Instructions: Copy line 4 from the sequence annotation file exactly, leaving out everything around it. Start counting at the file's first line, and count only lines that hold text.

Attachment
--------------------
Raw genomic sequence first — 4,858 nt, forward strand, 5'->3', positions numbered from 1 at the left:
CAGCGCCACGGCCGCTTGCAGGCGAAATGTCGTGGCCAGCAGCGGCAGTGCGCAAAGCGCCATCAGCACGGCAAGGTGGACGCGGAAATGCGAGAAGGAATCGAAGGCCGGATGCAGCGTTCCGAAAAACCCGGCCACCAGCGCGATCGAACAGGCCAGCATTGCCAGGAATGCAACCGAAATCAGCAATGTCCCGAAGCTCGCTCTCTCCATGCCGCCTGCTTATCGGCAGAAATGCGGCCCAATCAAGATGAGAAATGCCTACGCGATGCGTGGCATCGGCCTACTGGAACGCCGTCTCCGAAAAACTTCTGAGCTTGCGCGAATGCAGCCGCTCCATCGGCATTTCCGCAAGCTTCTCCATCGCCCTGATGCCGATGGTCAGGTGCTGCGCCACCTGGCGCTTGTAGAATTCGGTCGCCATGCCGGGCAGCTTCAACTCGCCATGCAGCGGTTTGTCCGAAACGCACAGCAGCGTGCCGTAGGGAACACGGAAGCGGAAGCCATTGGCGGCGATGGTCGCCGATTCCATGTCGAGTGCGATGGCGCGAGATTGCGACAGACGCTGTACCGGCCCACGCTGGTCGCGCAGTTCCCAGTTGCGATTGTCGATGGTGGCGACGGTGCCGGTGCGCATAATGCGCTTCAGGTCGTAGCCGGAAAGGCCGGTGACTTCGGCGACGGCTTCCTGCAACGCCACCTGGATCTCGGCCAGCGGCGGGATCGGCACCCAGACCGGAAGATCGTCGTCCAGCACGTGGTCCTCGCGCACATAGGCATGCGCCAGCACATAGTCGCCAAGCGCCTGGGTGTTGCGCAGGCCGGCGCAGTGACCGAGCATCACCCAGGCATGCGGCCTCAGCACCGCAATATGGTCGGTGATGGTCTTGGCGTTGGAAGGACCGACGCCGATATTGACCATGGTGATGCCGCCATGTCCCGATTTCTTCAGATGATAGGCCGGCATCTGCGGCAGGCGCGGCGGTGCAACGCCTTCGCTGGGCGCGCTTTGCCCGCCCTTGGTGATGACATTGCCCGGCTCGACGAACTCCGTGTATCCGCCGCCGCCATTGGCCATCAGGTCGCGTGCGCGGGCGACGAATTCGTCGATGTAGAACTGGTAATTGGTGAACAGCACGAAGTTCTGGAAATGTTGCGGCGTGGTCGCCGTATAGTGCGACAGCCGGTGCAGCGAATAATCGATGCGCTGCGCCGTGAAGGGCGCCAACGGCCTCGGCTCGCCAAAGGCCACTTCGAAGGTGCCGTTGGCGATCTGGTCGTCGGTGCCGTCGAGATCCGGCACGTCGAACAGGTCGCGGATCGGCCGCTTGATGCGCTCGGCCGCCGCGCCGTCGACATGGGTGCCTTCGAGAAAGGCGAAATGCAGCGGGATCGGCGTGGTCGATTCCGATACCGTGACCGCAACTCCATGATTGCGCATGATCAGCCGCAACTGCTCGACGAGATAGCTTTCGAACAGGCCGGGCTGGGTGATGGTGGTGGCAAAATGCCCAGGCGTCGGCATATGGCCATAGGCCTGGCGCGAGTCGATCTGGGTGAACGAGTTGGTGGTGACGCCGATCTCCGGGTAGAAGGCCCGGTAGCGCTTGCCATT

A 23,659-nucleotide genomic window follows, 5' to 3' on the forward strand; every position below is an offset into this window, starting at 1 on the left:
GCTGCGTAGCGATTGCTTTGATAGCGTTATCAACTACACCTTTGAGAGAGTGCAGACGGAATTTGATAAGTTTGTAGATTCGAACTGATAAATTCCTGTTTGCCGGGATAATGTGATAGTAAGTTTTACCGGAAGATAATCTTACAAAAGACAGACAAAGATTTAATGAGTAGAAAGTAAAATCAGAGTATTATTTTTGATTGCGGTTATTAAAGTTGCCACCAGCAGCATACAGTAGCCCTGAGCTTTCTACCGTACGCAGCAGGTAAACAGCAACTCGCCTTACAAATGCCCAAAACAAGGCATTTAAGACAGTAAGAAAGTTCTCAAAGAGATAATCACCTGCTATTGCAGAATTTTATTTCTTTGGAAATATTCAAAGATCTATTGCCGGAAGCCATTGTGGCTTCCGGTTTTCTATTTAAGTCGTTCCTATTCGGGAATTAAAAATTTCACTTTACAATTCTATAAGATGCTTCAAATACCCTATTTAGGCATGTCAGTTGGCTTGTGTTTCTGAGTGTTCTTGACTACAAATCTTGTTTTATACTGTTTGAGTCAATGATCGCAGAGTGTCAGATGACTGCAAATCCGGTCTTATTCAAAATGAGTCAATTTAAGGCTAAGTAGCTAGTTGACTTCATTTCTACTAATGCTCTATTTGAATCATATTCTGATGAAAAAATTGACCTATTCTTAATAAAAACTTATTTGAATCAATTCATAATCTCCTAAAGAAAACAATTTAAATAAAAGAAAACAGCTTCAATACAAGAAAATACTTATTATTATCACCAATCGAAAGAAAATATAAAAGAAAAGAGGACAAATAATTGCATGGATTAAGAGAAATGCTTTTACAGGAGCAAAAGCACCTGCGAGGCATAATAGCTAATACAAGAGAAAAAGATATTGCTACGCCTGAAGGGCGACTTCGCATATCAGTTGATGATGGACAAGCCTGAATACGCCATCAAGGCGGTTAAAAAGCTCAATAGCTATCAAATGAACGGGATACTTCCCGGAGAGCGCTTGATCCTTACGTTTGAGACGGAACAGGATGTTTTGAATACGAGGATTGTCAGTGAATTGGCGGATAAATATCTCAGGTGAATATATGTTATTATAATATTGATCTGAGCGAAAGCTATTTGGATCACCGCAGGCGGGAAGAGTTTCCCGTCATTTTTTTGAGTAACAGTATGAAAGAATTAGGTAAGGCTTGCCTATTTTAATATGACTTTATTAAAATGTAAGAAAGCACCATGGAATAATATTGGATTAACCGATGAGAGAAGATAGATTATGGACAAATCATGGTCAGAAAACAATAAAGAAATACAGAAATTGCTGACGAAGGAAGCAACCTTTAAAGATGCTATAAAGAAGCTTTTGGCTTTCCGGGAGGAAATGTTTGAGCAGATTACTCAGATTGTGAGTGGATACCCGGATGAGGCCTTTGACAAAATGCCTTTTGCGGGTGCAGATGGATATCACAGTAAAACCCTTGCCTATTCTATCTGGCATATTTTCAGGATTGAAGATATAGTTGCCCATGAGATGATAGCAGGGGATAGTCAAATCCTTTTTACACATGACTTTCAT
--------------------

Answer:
GCTGCGTAGCGATTGCTTTGATAGCGTTATCAACTACACCTTTGAGAGAGTGCAGACGGAATTTGATAAGTTTGTAGATTCGAACTGATAAATTCCTGTTTGCCGGGATAATGTGATAGTAAGTTTTACCGGAAGATAATCTTACAAAAGACAGACAAAGATTTAATGAGTAGAAAGTAAAATCAGAGTATTATTTTTGATTGCGGTTATTAAAGTTGCCACCAGCAGCATACAGTAGCCCTGAGCTTTCTACCGTACGCAGCAGGTAAACAGCAACTCGCCTTACAAATGCCCAAAACAAGGCATTTAAGACAGTAAGAAAGTTCTCAAAGAGATAATCACCTGCTATTGCAGAATTTTATTTCTTTGGAAATATTCAAAGATCTATTGCCGGAAGCCATTGTGGCTTCCGGTTTTCTATTTAAGTCGTTCCTATTCGGGAATTAAAAATTTCACTTTACAATTCTATAAGATGCTTCAAATACCCTATTTAGGCATGTCAGTTGGCTTGTGTTTCTGAGTGTTCTTGACTACAAATCTTGTTTTATACTGTTTGAGTCAATGATCGCAGAGTGTCAGATGACTGCAAATCCGGTCTTATTCAAAATGAGTCAATTTAAGGCTAAGTAGCTAGTTGACTTCATTTCTACTAATGCTCTATTTGAATCATATTCTGATGAAAAAATTGACCTATTCTTAATAAAAACTTATTTGAATCAATTCATAATCTCCTAAAGAAAACAATTTAAATAAAAGAAAACAGCTTCAATACAAGAAAATACTTATTATTATCACCAATCGAAAGAAAATATAAAAGAAAAGAGGACAAATAATTGCATGGATTAAGAGAAATGCTTTTACAGGAGCAAAAGCACCTGCGAGGCATAATAGCTAATACAAGAGAAAAAGATATTGCTACGCCTGAAGGGCGACTTCGCATATCAGTTGATGATGGACAAGCCTGAATACGCCATCAAGGCGGTTAAAAAGCTCAATAGCTATCAAATGAACGGGATACTTCCCGGAGAGCGCTTGATCCTTACGTTTGAGACGGAACAGGATGTTTTGAATACGAGGATTGTCAGTGAATTGGCGGATAAATATCTCAGGTGAATATATGTTATTATAATATTGATCTGAGCGAAAGCTATTTGGATCACCGCAGGCGGGAAGAGTTTCCCGTCATTTTTTTGAGTAACAGTATGAAAGAATTAGGTAAGGCTTGCCTATTTTAATATGACTTTATTAAAATGTAAGAAAGCACCATGGAATAATATTGGATTAACCGATGAGAGAAGATAGATTATGGACAAATCATGGTCAGAAAACAATAAAGAAATACAGAAATTGCTGACGAAGGAAGCAACCTTTAAAGATGCTATAAAGAAGCTTTTGGCTTTCCGGGAGGAAATGTTTGAGCAGATTACTCAGATTGTGAGTGGATACCCGGATGAGGCCTTTGACAAAATGCCTTTTGCGGGTGCAGATGGATATCACAGTAAAACCCTTGCCTATTCTATCTGGCATATTTTCAGGATTGAAGATATAGTTGCCCATGAGATGATAGCAGGGGATAGTCAAATCCTTTTTACACATGACTTTCAT